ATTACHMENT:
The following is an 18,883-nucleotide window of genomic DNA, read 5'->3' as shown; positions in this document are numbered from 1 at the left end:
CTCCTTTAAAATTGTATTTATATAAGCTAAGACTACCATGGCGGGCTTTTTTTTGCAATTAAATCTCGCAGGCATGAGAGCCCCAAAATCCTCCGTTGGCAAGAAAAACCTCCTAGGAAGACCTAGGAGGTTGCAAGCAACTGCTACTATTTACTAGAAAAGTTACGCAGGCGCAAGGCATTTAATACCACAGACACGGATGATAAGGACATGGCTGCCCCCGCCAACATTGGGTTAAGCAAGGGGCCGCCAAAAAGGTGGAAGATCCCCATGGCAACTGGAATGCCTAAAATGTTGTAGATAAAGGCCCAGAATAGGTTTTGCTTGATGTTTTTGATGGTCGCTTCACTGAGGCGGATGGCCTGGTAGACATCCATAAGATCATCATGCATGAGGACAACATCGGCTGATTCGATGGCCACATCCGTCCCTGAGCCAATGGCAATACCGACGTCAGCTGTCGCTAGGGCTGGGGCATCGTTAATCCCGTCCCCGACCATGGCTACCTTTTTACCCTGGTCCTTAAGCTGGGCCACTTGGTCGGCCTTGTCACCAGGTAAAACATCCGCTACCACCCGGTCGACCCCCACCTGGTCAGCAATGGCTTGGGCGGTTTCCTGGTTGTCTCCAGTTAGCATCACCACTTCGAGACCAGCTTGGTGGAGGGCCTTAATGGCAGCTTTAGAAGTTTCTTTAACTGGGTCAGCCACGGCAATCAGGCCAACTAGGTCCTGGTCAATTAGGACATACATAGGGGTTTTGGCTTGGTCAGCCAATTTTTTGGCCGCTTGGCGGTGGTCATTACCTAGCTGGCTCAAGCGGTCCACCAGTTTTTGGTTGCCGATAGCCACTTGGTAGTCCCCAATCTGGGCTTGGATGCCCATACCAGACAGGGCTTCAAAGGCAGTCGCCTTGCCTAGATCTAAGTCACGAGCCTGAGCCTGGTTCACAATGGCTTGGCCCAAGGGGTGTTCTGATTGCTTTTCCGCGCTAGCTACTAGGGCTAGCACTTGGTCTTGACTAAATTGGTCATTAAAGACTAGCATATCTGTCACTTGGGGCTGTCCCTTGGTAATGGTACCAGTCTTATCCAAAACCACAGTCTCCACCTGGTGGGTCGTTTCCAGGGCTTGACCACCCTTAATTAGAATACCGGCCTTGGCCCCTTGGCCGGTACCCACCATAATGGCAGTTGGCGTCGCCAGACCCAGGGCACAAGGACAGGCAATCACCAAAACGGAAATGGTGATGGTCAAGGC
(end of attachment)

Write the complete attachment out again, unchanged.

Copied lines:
The following is an 18,883-nucleotide window of genomic DNA, read 5'->3' as shown; positions in this document are numbered from 1 at the left end:
CTCCTTTAAAATTGTATTTATATAAGCTAAGACTACCATGGCGGGCTTTTTTTTGCAATTAAATCTCGCAGGCATGAGAGCCCCAAAATCCTCCGTTGGCAAGAAAAACCTCCTAGGAAGACCTAGGAGGTTGCAAGCAACTGCTACTATTTACTAGAAAAGTTACGCAGGCGCAAGGCATTTAATACCACAGACACGGATGATAAGGACATGGCTGCCCCCGCCAACATTGGGTTAAGCAAGGGGCCGCCAAAAAGGTGGAAGATCCCCATGGCAACTGGAATGCCTAAAATGTTGTAGATAAAGGCCCAGAATAGGTTTTGCTTGATGTTTTTGATGGTCGCTTCACTGAGGCGGATGGCCTGGTAGACATCCATAAGATCATCATGCATGAGGACAACATCGGCTGATTCGATGGCCACATCCGTCCCTGAGCCAATGGCAATACCGACGTCAGCTGTCGCTAGGGCTGGGGCATCGTTAATCCCGTCCCCGACCATGGCTACCTTTTTACCCTGGTCCTTAAGCTGGGCCACTTGGTCGGCCTTGTCACCAGGTAAAACATCCGCTACCACCCGGTCGACCCCCACCTGGTCAGCAATGGCTTGGGCGGTTTCCTGGTTGTCTCCAGTTAGCATCACCACTTCGAGACCAGCTTGGTGGAGGGCCTTAATGGCAGCTTTAGAAGTTTCTTTAACTGGGTCAGCCACGGCAATCAGGCCAACTAGGTCCTGGTCAATTAGGACATACATAGGGGTTTTGGCTTGGTCAGCCAATTTTTTGGCCGCTTGGCGGTGGTCATTACCTAGCTGGCTCAAGCGGTCCACCAGTTTTTGGTTGCCGATAGCCACTTGGTAGTCCCCAATCTGGGCTTGGATGCCCATACCAGACAGGGCTTCAAAGGCAGTCGCCTTGCCTAGATCTAAGTCACGAGCCTGAGCCTGGTTCACAATGGCTTGGCCCAAGGGGTGTTCTGATTGCTTTTCCGCGCTAGCTACTAGGGCTAGCACTTGGTCTTGACTAAATTGGTCATTAAAGACTAGCATATCTGTCACTTGGGGCTGTCCCTTGGTAATGGTACCAGTCTTATCCAAAACCACAGTCTCCACCTGGTGGGTCGTTTCCAGGGCTTGACCACCCTTAATTAGAATACCGGCCTTGGCCCCTTGGCCGGTACCCACCATAATGGCAGTTGGCGTCGCCAGACCCAGGGCACAAGGACAGGCAATCACCAAAACGGAAATGGTGATGGTCAAGGC